Heavy Rotation: The Songs Public Radio Can't Stop Playing

Posted on June 13, 2017

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Once a month, NPR Music checks in with hosts and music curators from public radio stations across the country to find out which new songs they just can't let go. The depth and variety of their selections is always a joy to behold, and this month's list is no exception. Whether your pleasure is new-wave chamber pop, hypnotic trance-blues or Ethio-jazz that's literally made of star stuff, public radio has you covered.

Deb Talan, 'Bring Water'
from Lucky Girl

After over a decade of success with the folk-rock group The Weepies, Deb Talan discovered that being in a band, having three kids and surviving stage 3 breast cancer had caused her to lose pieces of her identity. In order to gain it back, the songwriter began working on Lucky Girl. It's her first solo project in 13 years — with an emphasis on "solo," as she plays every instrument on the record. The opening track, "Bring Water," sets the stage for Talan as she digs back into difficult memories she hasn't visited in a long time. Driving percussion throughout the song creates a marching-like quality as she describes how revisiting her past is arduous enough to set her heart on fire: "Bring water / Something's on fire / Bring water / That must be my heart." Through Talan's fine songcraft,"Bring Water" and the rest of the songs on Lucky Girl prove that in order to regain and heal yourself, looking back and processing your past — although it can be painful — leads to the ultimate reward of a happy and full life.

Cindy Howes, Folk Alley/WYEP

Bill Frisell & Thomas Morgan, 'Subconscious-Lee'
from Small Town

Bill Frisell, the soft-spoken and ingenious jazz guitarist, has a history of deep connection with musical partners. But his rapport with bassist Thomas Morgan — as heard on their exquisite new album, Small Town — amounts to something extremely special. Hear what they do together on "Subconscious-Lee," an old Lee Konitz tune based on Cole Porter's harmonic progression in "What Is This Thing Called Love?" Swinging at a medium-brisk clip, they pounce on each other's lines like a veteran comedy team, often blurring the line between lead and accompaniment. The track, like the rest of the album, was recorded at the Village Vanguard just a few months ago, and as the best albums made in that club do, it puts you right in the room.

—Nate Chinen, WBGO

Credit: NPR

Check out Mipso's live rendition of "My Burden With Me" filmed in New York earlier this year

Posted on June 07, 2017

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WATCH: https://youtu.be/dWj5s9_27lk

Denzel Curry And BADBADNOTGOOD’s “Ultimate” Video Is A Kaleidoscopic Studio Jam Session

Posted on June 07, 2017

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WATCH:  https://youtu.be/Y1nHcz5BJXg

Denzel Curry recently recruited BADBADNOTGOOD and went back to his 2016 album Imperial to rework two tracks with the multi-skilled group. This led to a new version of his song "Ultimate" that combines the lyrical intensity of the original with looser, jazzy instrumentation. Today the official video for the team-up is premiering on The FADER. It perfectly visualizes the sounds of the song, taking a relaxed jam and turning it on its head with psychedelic special effects.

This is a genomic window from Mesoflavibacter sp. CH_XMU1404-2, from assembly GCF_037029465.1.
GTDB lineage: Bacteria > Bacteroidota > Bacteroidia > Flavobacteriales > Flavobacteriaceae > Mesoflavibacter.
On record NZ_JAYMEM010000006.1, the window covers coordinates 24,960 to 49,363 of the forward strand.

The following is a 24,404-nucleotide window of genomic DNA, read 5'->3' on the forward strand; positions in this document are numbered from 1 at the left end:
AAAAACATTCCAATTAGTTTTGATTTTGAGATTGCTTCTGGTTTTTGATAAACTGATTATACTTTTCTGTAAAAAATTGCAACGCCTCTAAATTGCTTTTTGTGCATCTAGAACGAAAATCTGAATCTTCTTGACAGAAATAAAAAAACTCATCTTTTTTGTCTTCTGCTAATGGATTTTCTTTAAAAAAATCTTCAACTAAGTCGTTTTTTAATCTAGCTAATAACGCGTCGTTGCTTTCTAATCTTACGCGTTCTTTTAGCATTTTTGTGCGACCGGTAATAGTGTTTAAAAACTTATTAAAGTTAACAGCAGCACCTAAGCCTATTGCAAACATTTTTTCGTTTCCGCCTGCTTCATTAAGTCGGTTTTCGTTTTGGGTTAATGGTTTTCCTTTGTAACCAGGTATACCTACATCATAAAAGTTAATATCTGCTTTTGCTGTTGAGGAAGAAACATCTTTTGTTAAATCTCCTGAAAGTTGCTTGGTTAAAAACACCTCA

Speaking to The FADER via email, Curry explained his reasons for wanting to revisit his music in this way. "I've wanted to experiment with performing my music with a live band for a while now," he said. "I first heard of BADBADNOTGOOD from this live session they did with Tyler [The Creator] a few years ago, We got a chance to link up in the studio while they were out in L.A. and the rest was history.
"This means a lot to me because I get to hear my music re-imagined through live instruments and it's a bonus for my fans who are into other genres. It was a challenge trying to nail that same energy but I think we did it. I may experiment with it more moving forward, I'd love to work with them again on something original."
The "Ultimate (BADBADNOTGOOD Sessions)" video can be seen above. Curry has also announced an extensive European tour set to begin in November. The tour runs through until December with all dates and venue information seen in the poster below.


Governors Ball 2017 Festival Review: The 10 Best Performances

Posted on June 07, 2017

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Charles Bradley & His Extraordinaries named in the Top 10 Best Performances at Gov Ball!



Charles Bradley’s shows have always been something of a revelation, but considering the man only recently beat cancer and returned to the stage, there was a palpable air of blessing to his Friday afternoon set. It’s true he’s not quite back to the sweating, dancing frontman he was just a few months ago; he’s thinner now and perhaps not as capable of the same energy. But if even at half-capacity he’s still able to belt out those howling notes like he did during “How Long” and “You Think I Don’t Know (But I Know)”, dropping to his knees to carry the weight of his mic stand like a bag of life’s worries, it stands as a testament to how incredible the Screaming Eagle of Soul truly is as a showman.

Besides, regardless of how virile the 68-year-old is at this point, he’s still got a killer backing band in His Extraordinaires. As people sought shelter from the brief downpour that passed over Randall’s Island, they were able to jam out to the powerful grooves of the six-piece while Bradley changed outfits backstage. Yes, he’s still doing costume changes, still preaching love and change through music, and still tossing that mic stand. Most importantly of all, he still loves you. As the crowd made abundantly clear with their constant cheers, they obviously still love him, too. Soar on, you crazy eagle. –Ben Kaye

Credit: Consequence of Sound
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